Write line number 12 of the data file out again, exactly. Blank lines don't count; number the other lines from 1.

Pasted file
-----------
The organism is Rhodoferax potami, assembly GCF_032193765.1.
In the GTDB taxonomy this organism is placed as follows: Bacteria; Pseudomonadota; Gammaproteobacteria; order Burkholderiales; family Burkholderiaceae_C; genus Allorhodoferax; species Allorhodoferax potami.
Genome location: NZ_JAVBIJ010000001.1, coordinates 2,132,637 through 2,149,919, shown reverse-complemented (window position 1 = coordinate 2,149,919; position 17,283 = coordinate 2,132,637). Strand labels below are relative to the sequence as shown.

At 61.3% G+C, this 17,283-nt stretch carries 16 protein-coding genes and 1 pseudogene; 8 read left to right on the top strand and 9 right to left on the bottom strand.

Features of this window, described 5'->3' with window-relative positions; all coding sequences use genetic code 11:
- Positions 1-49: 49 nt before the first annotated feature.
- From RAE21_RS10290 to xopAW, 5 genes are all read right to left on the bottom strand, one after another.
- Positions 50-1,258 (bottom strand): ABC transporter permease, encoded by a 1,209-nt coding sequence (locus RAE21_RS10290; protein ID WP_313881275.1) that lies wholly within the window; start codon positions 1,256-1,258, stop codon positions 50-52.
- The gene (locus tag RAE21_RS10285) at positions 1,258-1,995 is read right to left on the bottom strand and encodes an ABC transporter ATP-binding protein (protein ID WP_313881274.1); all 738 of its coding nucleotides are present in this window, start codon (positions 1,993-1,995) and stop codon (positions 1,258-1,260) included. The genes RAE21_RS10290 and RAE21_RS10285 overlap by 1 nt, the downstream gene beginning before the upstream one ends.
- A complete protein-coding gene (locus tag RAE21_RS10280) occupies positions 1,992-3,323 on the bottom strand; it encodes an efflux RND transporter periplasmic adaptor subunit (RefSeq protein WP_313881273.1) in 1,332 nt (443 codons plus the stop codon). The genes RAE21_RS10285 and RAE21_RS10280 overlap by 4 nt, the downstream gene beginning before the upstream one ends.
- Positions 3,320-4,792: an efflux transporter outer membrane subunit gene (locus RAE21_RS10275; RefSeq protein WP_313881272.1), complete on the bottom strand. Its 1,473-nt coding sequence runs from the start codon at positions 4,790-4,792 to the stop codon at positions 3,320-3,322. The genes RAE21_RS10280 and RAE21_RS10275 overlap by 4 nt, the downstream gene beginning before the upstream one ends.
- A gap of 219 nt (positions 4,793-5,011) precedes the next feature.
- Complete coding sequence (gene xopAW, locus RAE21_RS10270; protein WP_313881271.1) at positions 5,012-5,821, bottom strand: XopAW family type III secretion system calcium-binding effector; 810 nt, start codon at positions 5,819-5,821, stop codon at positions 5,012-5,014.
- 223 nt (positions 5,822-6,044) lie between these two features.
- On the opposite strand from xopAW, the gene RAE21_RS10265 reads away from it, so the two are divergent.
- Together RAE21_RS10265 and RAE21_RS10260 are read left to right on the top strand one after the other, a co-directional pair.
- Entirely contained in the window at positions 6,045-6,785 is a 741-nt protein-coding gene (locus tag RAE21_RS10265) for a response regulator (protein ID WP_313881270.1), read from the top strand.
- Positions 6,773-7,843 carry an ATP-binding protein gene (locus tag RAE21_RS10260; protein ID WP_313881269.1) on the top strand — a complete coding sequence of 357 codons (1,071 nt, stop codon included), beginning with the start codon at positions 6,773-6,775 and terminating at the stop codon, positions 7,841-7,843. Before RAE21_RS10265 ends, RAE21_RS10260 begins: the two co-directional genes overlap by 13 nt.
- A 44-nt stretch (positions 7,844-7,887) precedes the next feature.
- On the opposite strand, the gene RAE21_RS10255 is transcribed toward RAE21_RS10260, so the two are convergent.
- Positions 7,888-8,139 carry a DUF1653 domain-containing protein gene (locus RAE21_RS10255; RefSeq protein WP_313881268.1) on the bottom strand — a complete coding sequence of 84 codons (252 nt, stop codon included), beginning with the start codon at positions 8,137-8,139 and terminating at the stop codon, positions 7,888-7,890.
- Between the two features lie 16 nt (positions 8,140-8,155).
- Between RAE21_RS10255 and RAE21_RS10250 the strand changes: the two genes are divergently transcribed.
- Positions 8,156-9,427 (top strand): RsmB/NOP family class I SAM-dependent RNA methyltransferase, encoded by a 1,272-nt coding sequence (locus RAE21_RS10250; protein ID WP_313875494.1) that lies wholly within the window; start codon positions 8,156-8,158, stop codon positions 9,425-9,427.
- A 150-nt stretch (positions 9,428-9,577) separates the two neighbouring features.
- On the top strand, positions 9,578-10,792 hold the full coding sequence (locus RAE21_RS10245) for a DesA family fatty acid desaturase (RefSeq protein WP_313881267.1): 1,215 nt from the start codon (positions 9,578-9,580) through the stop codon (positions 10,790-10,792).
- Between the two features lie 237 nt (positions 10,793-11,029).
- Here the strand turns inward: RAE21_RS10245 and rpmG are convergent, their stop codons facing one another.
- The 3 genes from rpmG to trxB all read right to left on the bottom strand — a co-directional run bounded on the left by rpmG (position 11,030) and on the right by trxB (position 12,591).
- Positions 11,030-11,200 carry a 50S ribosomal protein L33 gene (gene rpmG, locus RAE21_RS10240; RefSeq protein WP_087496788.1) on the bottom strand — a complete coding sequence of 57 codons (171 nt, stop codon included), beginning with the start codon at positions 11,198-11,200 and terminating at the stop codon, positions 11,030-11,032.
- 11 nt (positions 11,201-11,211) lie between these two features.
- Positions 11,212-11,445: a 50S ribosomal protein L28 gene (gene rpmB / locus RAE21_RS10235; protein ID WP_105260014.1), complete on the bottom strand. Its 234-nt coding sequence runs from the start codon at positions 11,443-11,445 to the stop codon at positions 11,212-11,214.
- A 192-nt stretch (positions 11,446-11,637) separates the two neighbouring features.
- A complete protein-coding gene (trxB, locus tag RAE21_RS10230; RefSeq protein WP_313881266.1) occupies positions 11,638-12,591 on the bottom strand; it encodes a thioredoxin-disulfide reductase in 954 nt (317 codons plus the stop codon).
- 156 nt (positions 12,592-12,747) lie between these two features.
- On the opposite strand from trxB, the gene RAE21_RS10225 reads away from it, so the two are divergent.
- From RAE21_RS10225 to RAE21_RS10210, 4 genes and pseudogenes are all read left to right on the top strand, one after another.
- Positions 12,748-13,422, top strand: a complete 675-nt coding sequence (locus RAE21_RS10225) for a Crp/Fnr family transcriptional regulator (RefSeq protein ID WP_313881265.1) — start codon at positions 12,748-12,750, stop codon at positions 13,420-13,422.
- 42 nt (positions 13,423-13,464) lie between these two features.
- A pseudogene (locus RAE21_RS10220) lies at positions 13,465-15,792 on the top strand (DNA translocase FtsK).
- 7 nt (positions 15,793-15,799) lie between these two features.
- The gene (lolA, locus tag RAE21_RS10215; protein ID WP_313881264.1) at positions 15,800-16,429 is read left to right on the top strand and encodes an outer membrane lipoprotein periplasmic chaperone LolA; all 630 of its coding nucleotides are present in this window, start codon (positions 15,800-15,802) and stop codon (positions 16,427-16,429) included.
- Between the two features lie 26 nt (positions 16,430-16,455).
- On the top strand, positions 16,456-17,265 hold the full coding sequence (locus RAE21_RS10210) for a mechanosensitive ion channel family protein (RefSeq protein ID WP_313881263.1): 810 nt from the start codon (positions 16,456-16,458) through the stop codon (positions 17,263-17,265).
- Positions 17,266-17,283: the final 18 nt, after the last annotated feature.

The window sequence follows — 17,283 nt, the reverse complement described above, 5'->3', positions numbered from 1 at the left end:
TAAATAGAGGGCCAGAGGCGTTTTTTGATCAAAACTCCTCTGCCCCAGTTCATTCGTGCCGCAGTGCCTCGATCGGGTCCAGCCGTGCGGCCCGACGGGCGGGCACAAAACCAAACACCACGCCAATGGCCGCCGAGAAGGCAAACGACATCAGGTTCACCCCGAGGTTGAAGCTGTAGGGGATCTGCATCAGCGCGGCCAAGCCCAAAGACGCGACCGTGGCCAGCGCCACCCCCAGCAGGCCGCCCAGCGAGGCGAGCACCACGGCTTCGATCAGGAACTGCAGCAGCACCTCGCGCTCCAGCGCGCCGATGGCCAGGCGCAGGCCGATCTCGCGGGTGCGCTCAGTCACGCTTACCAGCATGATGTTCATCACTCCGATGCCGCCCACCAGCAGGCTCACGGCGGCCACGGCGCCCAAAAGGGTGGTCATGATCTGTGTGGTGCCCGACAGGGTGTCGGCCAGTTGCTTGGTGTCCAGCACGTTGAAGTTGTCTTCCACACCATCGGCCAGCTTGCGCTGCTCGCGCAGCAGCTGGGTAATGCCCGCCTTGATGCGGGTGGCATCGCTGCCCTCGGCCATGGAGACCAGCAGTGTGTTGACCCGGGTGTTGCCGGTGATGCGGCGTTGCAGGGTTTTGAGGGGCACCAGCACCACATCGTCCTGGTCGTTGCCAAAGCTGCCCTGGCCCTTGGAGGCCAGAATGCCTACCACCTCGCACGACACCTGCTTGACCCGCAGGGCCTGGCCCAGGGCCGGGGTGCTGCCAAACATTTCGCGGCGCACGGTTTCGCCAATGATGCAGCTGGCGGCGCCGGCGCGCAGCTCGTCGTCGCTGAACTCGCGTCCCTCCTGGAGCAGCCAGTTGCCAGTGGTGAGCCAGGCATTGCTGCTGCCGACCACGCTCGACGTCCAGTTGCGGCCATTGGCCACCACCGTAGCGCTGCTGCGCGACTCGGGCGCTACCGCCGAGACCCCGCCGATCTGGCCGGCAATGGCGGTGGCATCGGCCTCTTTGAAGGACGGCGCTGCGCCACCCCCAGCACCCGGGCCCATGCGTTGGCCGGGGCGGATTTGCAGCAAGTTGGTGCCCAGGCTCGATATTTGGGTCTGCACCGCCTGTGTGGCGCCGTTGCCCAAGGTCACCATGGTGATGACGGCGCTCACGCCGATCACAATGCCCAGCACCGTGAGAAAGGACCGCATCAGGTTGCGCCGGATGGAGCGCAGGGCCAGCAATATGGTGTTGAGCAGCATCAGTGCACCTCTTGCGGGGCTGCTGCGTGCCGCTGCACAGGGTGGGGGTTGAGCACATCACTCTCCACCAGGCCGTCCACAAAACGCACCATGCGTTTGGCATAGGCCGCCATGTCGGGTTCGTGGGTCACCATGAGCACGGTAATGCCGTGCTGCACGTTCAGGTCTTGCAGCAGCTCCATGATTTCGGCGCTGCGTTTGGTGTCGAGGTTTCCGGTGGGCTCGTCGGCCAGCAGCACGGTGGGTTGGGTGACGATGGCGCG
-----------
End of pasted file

- A gap of 219 nt (positions 4,793-5,011) precedes the next feature.